You Won’t Believe They’re Gluten-Free Cookies, Courtesy of the Tallman Hotel

According to the National Foundation for Celiac Awareness (NFCA) an estimated 1 in 133 Americans, or about 1% of the population of the United States, has celiac disease. (Note: I was unable to calculate the number of people globally who suffer from this condition.) I must give tremendous credit to the NFCA for raising the awareness in my country of the connection between gluten and the disease, because these days if you live in America it would be virtually impossible to have not heard about the gluten-free movement. As with all such meteoric rises in knowledge about a condition and a food that exacerbates or ameliorates it, marketers have clamored to get in on the fad. I recently saw a bottle of Almond Milk touting “gluten free” as a benefit. Honestly, in this frenzy I wouldn’t be surprised to see a package of light bulbs sporting the same advantage.

Cookies so good, you'd never guess they were gluten free. Photo source: browneyedbaker.com

Cookies so good, you’d never guess they were gluten free. Photo source: browneyedbaker.com

Don’t get me wrong. I’m happy for celiac disease sufferers that so many new products are available to enrich their lives. But, because a large number of the inevitable band wagon jumpers – most of whom, I hazard to guess, do not have the condition – have become very vocal about the need for everyone to live a gluten-free life, the entire movement has me shaking my head. Case in point. A buddy of mine told me that he was going to the Midwest for the holidays last year and his sister — who does not have a diagnosed case — had forewarned him that they were going to be celebrating a Gluten Free Christmas. We’ve jumped the shark here, my friends.

Source: celiacandthebeast.com

Source: celiacandthebeast.com

However, in the spirit of gluten-free camaraderie with those who have honestly been suffering with terrible food for years because of their disease, I am eager to share this recipe for a gluten-free cookie that would be welcome in any house, wheat allergies or not. I tasted one…ahem, okay, three…recently at an intimate concert during a visit to the Tallman Hotel in Lake County, California, which is about an hour north of Sonoma in beautiful wine country. The proprietors, Bernie and Lynn Butcher of San Francisco, pull out all the stops to make their gorgeous property the perfect retreat. General Manager, Susan Mesick, a Ketchum alum, graciously ensures each guest is treated like royalty. This gluten-free cookie is the ideal metaphor for the place: it’s a better take on a classic because it’s unexpectedly fantastic, it feels homey but sophisticated, and it’s good for the soul.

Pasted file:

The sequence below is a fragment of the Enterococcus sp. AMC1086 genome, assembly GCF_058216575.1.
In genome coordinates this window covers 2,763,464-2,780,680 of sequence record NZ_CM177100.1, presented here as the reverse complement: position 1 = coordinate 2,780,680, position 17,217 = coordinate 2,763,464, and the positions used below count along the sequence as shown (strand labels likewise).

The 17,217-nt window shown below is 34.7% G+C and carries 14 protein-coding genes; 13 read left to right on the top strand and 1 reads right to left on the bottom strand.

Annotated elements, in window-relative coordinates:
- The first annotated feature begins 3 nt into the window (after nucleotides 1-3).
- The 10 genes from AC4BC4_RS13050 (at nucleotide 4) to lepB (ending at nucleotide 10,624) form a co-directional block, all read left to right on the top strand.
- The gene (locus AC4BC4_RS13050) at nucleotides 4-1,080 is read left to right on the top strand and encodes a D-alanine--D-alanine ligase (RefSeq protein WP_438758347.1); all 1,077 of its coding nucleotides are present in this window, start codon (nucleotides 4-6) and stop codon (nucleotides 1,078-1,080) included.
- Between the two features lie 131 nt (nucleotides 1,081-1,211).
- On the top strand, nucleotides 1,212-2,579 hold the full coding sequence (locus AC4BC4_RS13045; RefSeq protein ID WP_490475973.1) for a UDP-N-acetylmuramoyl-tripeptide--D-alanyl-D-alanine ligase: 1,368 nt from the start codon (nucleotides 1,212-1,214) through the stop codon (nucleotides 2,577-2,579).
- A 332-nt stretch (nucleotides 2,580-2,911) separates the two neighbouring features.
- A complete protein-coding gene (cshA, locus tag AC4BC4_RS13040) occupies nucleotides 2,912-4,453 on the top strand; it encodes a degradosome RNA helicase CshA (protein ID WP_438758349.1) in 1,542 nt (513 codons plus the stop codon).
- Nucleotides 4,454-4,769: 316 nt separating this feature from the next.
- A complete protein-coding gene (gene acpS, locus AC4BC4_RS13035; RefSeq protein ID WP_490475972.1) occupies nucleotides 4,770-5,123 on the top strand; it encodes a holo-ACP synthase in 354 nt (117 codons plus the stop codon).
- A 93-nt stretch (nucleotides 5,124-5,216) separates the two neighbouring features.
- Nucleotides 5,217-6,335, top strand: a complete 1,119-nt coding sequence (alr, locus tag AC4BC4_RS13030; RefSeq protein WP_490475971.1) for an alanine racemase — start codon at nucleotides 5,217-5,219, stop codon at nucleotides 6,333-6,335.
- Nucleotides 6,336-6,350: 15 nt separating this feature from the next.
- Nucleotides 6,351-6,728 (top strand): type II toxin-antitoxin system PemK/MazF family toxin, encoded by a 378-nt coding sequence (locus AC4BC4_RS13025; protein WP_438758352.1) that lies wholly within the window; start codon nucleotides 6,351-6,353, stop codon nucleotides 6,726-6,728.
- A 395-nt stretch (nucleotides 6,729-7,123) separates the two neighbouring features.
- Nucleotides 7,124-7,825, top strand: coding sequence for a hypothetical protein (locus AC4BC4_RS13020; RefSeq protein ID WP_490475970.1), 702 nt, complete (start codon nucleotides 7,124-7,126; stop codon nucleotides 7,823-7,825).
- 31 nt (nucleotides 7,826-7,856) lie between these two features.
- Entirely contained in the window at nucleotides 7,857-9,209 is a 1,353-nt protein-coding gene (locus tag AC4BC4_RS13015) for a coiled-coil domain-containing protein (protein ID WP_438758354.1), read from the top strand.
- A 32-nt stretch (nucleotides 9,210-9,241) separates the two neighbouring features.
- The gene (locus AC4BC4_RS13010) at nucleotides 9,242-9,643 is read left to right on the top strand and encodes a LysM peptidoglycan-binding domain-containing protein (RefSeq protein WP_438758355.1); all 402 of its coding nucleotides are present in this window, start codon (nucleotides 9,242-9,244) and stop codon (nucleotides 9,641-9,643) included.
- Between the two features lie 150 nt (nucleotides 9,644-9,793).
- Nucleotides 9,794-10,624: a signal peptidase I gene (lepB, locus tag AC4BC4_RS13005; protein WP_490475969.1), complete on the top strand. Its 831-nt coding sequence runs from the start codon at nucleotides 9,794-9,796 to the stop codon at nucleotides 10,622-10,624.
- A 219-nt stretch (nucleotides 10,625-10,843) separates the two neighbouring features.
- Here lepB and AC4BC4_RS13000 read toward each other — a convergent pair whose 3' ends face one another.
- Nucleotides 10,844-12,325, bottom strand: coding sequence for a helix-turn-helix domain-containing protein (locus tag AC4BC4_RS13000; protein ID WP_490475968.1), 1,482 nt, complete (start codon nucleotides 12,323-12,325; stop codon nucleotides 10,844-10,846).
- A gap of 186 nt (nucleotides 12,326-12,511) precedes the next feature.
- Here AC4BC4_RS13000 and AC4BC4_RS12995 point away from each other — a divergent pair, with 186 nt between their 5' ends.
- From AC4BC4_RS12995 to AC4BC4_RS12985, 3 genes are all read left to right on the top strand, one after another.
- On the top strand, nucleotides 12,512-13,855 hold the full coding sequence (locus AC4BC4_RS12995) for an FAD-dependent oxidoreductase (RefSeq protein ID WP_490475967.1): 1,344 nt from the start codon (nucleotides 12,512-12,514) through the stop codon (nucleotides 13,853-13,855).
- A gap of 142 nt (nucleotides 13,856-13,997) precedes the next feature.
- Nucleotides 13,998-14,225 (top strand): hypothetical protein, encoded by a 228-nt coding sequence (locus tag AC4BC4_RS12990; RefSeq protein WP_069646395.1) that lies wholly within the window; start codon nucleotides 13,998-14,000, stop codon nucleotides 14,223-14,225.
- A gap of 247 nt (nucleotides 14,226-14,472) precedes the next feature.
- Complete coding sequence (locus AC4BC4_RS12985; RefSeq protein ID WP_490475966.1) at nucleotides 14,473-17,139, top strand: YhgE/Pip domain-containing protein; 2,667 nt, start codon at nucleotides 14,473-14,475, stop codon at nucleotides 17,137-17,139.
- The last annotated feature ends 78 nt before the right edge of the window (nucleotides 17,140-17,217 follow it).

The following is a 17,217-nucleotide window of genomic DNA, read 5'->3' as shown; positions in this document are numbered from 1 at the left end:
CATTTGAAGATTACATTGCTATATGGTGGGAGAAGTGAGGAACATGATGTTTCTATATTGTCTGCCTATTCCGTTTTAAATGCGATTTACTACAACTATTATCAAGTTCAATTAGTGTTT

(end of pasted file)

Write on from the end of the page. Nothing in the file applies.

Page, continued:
Enjoy!

The cookies look like this. Yum! Source: Browneyedbaker.com

The cookies look like this. Yum! Source: Browneyedbaker.com

Tallman Hotel Gluten-Free Oatmeal Cookies

¼ cup butter
¾ cup sugar
¾ cup brown sugar
2 eggs
1 teaspoon vanilla
1 ¼ teaspoons baking soda
1 cup smooth peanut butter
3 cups rolled oats
½ cup mini chocolate chips
½ cup raisins or dried cherries
½ cup toasted walnuts or sunflower seeds (the cookies I tasted contained walnuts)

Preheat oven to 350 degrees Fahrenheit. Combine butter, sugar, and brown sugar and beat until creamy. Add eggs, vanilla, and baking soda; mix well. Add peanut butter and mix well. Stir in oats, chocolate chips, dried fruit, and nuts. Place teaspoons of the dough onto lightly greased cookie sheets, about 2 inches apart. Bake for 10-12 minutes until lightly brown around the edges.

P.S. It doesn’t hurt to eat these with a mug of steaming hot coffee while listening to acoustic folk music during the winter.

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